by Kristine Coblitz
Can you remember the first book you ever read?
Surprisingly, for me, it wasn't a mystery.
My love of reading started in the third grade. The book that started it all was RAMONA QUIMBY, AGE 8 by Beverly Cleary. Mrs. Katich, our teacher, used to read a chapter of the book to our class at the end of every school day. I remember how much I used to look forward to each installment. We'd all settle into our chairs, nestled in a circle as we eagerly awaited to hear what new adventure Ramona was going explore. After the last chapter was read, we all scurried to the library to acquire our own copies, which we devoured even though we already knew the story.
We all identified with poor Ramona Quimby. We could relate to her struggles with schoolwork and family. The cover shot of Ramona with her funky hair and pudgy face seemed to reflect how we all felt. Saying good-bye to the book was like saying good-bye to a friend who actually understood us.
Even then, the discovery and beauty of reading was taking shape in our minds. We didn't have Play Station, the Internet or iPods to keep us occupied. Books stimulated us instead. Perhaps that's why we didn't have school violence back then, but that's a topic for another blog and another day, isn't it?
If only we could turn back time. If you ask me, the whole Harry Potter reading mania is a step in the right direction. Earlier this summer, while my husband and I were on vacation, I was thrilled to see two middle school girls reading on the beach. Yes, they were reading. They were so engrossed in their books, in fact, that I doubt they were even aware of anything else happening around them.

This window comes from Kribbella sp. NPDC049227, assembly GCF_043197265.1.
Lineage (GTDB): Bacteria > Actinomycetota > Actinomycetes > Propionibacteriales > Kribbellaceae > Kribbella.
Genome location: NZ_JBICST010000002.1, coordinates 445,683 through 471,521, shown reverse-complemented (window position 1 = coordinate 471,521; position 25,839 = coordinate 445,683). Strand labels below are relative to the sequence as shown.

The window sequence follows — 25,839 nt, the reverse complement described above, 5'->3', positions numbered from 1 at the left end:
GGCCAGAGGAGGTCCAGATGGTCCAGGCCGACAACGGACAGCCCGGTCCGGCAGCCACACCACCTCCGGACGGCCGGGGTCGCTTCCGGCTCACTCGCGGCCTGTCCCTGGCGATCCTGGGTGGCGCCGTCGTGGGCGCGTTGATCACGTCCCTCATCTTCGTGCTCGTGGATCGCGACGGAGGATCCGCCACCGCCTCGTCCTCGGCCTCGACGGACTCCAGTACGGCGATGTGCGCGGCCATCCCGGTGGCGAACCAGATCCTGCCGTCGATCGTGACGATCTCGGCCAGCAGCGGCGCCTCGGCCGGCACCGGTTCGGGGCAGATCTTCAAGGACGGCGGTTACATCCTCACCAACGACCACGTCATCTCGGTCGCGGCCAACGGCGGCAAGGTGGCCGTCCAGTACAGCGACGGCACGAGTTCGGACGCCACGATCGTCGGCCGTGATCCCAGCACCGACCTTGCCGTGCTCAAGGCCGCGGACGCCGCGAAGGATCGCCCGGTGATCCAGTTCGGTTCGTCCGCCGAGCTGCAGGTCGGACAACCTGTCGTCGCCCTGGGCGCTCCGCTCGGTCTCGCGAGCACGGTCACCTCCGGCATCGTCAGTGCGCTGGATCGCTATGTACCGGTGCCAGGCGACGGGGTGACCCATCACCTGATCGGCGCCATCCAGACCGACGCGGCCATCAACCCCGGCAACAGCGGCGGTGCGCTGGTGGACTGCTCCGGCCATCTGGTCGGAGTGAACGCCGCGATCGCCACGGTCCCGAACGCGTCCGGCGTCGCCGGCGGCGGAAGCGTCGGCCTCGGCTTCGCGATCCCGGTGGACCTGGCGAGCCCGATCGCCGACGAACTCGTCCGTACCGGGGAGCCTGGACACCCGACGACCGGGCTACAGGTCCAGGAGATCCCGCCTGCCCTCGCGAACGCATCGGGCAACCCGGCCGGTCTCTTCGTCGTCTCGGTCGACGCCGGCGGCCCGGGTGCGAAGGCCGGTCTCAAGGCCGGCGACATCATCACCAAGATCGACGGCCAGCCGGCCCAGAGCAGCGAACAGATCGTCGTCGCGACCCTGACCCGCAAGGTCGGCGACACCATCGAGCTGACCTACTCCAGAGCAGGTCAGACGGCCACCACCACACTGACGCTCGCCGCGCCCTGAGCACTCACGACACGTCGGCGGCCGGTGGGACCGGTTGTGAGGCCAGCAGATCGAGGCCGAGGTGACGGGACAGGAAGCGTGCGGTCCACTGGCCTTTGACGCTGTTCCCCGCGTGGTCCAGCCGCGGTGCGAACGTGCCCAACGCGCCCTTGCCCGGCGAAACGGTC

A few years ago, I bought my own copy of Beverly Cleary's book and it has a permanent place on my bookshelf. Every once in a while I'll take it out and read it, amazed that the magic feeling I felt as a young child is still there. I intend to share it with my own children in hopes that they will appreciate and cherish a good story as much as I did.
Take a trip down memory lane and think about the book that started it all for you. If it's still in print and you can manage to snag a copy, all the better. Is it a book you'd want to share with your children or the next generation of readers?
If so, I want to hear about it. I have a pretty large bookshelf to fill in the nursery and could use some suggestions.